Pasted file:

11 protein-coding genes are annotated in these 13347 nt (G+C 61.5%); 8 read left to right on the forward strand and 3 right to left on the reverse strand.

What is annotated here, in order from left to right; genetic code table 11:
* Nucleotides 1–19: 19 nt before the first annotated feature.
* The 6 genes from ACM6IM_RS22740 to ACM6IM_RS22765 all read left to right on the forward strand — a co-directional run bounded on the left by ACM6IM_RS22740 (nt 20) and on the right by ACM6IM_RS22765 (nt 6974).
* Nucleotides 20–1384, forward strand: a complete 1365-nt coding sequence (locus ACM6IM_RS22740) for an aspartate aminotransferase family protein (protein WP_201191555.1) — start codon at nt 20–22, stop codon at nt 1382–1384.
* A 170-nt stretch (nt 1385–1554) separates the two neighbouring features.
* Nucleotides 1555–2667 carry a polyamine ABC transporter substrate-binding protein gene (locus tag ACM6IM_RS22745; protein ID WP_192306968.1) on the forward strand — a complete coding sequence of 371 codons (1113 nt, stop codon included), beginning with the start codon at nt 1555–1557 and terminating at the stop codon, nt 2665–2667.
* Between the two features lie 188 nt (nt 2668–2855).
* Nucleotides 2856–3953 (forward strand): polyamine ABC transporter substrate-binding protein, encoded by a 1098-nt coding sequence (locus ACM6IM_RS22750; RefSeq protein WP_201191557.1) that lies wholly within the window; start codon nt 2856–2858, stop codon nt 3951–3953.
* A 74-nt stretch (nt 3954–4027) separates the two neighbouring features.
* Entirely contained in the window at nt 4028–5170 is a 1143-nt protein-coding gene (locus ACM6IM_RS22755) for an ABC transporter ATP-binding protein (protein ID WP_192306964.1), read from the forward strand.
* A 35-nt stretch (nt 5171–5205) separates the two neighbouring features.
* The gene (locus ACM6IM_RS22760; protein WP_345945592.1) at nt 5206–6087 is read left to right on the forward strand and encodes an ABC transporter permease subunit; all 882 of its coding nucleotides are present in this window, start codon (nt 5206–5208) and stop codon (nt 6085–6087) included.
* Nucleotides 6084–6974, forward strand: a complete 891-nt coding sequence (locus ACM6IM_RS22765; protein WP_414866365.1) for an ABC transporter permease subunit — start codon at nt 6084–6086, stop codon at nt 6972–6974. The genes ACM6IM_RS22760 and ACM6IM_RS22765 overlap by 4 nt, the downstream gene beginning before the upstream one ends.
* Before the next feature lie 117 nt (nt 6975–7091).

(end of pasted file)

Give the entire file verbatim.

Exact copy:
11 protein-coding genes are annotated in these 13347 nt (G+C 61.5%); 8 read left to right on the forward strand and 3 right to left on the reverse strand.

What is annotated here, in order from left to right; genetic code table 11:
* Nucleotides 1–19: 19 nt before the first annotated feature.
* The 6 genes from ACM6IM_RS22740 to ACM6IM_RS22765 all read left to right on the forward strand — a co-directional run bounded on the left by ACM6IM_RS22740 (nt 20) and on the right by ACM6IM_RS22765 (nt 6974).
* Nucleotides 20–1384, forward strand: a complete 1365-nt coding sequence (locus ACM6IM_RS22740) for an aspartate aminotransferase family protein (protein WP_201191555.1) — start codon at nt 20–22, stop codon at nt 1382–1384.
* A 170-nt stretch (nt 1385–1554) separates the two neighbouring features.
* Nucleotides 1555–2667 carry a polyamine ABC transporter substrate-binding protein gene (locus tag ACM6IM_RS22745; protein ID WP_192306968.1) on the forward strand — a complete coding sequence of 371 codons (1113 nt, stop codon included), beginning with the start codon at nt 1555–1557 and terminating at the stop codon, nt 2665–2667.
* Between the two features lie 188 nt (nt 2668–2855).
* Nucleotides 2856–3953 (forward strand): polyamine ABC transporter substrate-binding protein, encoded by a 1098-nt coding sequence (locus ACM6IM_RS22750; RefSeq protein WP_201191557.1) that lies wholly within the window; start codon nt 2856–2858, stop codon nt 3951–3953.
* A 74-nt stretch (nt 3954–4027) separates the two neighbouring features.
* Entirely contained in the window at nt 4028–5170 is a 1143-nt protein-coding gene (locus ACM6IM_RS22755) for an ABC transporter ATP-binding protein (protein ID WP_192306964.1), read from the forward strand.
* A 35-nt stretch (nt 5171–5205) separates the two neighbouring features.
* The gene (locus ACM6IM_RS22760; protein WP_345945592.1) at nt 5206–6087 is read left to right on the forward strand and encodes an ABC transporter permease subunit; all 882 of its coding nucleotides are present in this window, start codon (nt 5206–5208) and stop codon (nt 6085–6087) included.
* Nucleotides 6084–6974, forward strand: a complete 891-nt coding sequence (locus ACM6IM_RS22765; protein WP_414866365.1) for an ABC transporter permease subunit — start codon at nt 6084–6086, stop codon at nt 6972–6974. The genes ACM6IM_RS22760 and ACM6IM_RS22765 overlap by 4 nt, the downstream gene beginning before the upstream one ends.
* Before the next feature lie 117 nt (nt 6975–7091).